President of the European Commission José Manuel Barroso’s comments on Scottish EU membership during his recent interview with Andrew Marr were discredited as an example of the fear-mongering pervading the debate on Scottish independence. But they did raise an interesting question: what relevance do other struggles for independence hold for Scotland in the context of EU accession?
Barroso suggested that the obstacles Kosovo faced in its bid to join the EU set a precedent for Scotland. He also referred to Catalonia in suggesting that member states could be motivated by their particular interests when granting accession to the EU. Both of these histories provide important insights for Scotland’s potential accession, though perhaps not in the way Barroso intended.
You don’t need to have been to Kosovo to know its economic and political landscape is a little different to Scotland’s. When I went to Pristina on a field trip in 2005, I stayed in a high-rise with an exterior pock-marked by bullet holes. The point being, Kosovo emerged from Serbia following a violent war. Serbia was not a member of the EU when Kosovo declared independence in 2008. The reason why Kosovo has not been granted accession is the same reason Serbia is still negotiating membership itself: the Copenhagen criteria.
To join the EU, any candidate member state must satisfy the criteria. Agreed at the European Council in Copenhagen in June 1993, they broadly comprise three elements: the acceding state must be a democracy; it must operate a free market; and it must be able to take on the obligations of membership, including adherence to the aims of political, economic and monetary union.
Given Kosovo’s instability in the post-war transition period, it is not yet an official candidate for membership, only a “potential candidate”. Nonetheless enlargement of the EU to include Balkan states has been advocated on the grounds that, as we live in an interdependent world, stability elsewhere protects stability at home.
Accession of new member states to the EU must be distinguished from the wider issue of recognition of new states under international law, an issue which has often seen politics define law. Fundamentally, states are bound to respect the principle of self-determination enshrined in international law.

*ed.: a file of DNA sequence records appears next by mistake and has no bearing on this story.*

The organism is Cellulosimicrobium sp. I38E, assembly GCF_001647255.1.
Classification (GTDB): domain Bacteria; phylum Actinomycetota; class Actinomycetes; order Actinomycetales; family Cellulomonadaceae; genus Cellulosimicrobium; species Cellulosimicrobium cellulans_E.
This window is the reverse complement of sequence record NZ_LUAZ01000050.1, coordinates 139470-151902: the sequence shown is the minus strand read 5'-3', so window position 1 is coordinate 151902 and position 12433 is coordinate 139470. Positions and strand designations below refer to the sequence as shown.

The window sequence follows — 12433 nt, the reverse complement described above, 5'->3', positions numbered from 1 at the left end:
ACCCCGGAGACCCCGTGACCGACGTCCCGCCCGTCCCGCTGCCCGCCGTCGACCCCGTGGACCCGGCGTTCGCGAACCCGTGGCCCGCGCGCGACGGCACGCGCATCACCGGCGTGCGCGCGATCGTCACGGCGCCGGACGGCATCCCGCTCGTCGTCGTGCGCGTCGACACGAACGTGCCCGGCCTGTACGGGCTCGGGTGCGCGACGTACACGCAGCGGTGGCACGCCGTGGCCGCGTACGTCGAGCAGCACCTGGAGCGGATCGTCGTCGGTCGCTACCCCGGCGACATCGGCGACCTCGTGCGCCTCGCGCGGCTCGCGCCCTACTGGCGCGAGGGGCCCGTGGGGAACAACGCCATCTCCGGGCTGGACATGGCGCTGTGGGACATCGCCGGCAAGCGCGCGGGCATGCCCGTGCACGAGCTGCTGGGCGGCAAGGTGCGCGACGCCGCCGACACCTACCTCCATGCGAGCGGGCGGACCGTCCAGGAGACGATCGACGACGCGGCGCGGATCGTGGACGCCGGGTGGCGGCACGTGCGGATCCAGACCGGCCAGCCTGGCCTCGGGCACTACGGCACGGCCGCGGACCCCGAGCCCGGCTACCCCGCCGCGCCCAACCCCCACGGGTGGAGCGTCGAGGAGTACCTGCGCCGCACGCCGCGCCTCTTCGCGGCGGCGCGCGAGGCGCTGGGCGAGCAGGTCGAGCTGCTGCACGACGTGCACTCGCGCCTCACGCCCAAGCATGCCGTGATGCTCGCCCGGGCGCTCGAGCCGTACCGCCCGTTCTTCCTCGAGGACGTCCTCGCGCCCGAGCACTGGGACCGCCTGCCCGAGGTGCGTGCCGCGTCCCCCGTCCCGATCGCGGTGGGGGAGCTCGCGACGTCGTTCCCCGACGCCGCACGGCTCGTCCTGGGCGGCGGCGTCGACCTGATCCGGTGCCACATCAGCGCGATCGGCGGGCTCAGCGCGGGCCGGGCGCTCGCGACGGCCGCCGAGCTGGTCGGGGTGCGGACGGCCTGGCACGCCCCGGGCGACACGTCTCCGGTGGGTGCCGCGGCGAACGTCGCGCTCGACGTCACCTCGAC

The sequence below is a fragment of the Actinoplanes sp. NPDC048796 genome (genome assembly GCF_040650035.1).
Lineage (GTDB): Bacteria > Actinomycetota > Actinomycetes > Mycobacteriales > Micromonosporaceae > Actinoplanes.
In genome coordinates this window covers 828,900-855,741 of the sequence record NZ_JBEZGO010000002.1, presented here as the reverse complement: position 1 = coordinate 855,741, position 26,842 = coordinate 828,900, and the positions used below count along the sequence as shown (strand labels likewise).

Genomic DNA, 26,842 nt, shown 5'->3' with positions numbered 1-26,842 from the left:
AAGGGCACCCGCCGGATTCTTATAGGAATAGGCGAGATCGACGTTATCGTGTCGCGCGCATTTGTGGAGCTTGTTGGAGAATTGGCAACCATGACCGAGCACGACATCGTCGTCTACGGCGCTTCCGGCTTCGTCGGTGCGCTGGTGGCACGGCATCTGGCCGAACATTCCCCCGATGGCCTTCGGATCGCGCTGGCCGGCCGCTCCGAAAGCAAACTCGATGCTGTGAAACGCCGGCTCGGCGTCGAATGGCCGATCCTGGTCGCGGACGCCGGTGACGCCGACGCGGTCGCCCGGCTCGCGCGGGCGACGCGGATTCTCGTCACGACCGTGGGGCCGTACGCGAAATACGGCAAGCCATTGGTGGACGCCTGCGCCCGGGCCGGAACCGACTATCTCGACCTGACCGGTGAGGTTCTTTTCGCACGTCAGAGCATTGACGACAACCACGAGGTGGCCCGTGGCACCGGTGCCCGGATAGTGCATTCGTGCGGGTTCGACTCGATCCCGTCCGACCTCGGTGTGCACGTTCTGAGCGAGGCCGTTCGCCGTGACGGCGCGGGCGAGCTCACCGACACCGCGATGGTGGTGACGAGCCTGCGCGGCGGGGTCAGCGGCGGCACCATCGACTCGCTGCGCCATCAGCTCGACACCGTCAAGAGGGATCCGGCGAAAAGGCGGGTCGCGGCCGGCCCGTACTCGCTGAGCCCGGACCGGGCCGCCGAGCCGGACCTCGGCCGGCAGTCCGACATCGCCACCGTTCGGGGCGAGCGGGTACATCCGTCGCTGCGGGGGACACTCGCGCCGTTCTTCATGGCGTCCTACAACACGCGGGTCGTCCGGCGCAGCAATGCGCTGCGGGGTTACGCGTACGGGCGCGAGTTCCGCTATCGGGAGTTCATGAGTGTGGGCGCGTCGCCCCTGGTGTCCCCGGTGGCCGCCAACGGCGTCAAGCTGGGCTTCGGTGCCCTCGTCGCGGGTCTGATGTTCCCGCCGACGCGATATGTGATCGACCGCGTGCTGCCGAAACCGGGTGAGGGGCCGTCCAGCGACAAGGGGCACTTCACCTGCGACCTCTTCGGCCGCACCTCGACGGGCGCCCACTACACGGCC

Question of statehood
Yet there is nothing new or revelatory about states attempting to deny a people statehood. Statehood brings certain privileges on the international stage, such as treaty-making and financial borrowing – and, critically, the creation of a new state demands a redistribution of resources. Spain’s historic reluctance to recognise new states may be, as Barroso indicated, linked to its particular interests in Catalonia rather than the more technical issue of the EU’s Copenhagen criteria.
The idea that member states’ particular interests in recognising new territories could play a part in EU accession, as opposed to international law, may appear somewhat defeatist. It runs counter to the process of EU enlargement over the past decade. No less than 22 new members have joined since 1993. Many Balkan states are currently negotiating membership and set to accede in the coming years. In addition, those who choose not to be in the EU but have competence can opt in to EU projects, as Norway and Switzerland have done.
Given the possibility of the UK opting to leave the EU, the most relevant comparison to the Scottish situation may transpire to be that of Denmark and Greenland. Denmark remained a member of EU predecessor, the European Economic Community, when Greenland left in 1985. Yet it bears reiterating that, within the EU, there is no precedent for when a “metropolitan part of a current member state” becomes independent, as Professor James Crawford and Professor Alan Boyle wrote in their report to the UK government from February 2013.
Such omissions from the EU discussions last week may have contributed to the bounce for the “No” vote. The fact that it was a low bounce might reflect the fact that for those motivated to hold on to Scotland’s EU membership, in a game of limited options, Barroso’s “extremely difficult” trumps Cameron’s “exit”. Or, more simply, it might reflect disengagement with the increasing black-and-white approach to a multi-faceted debate.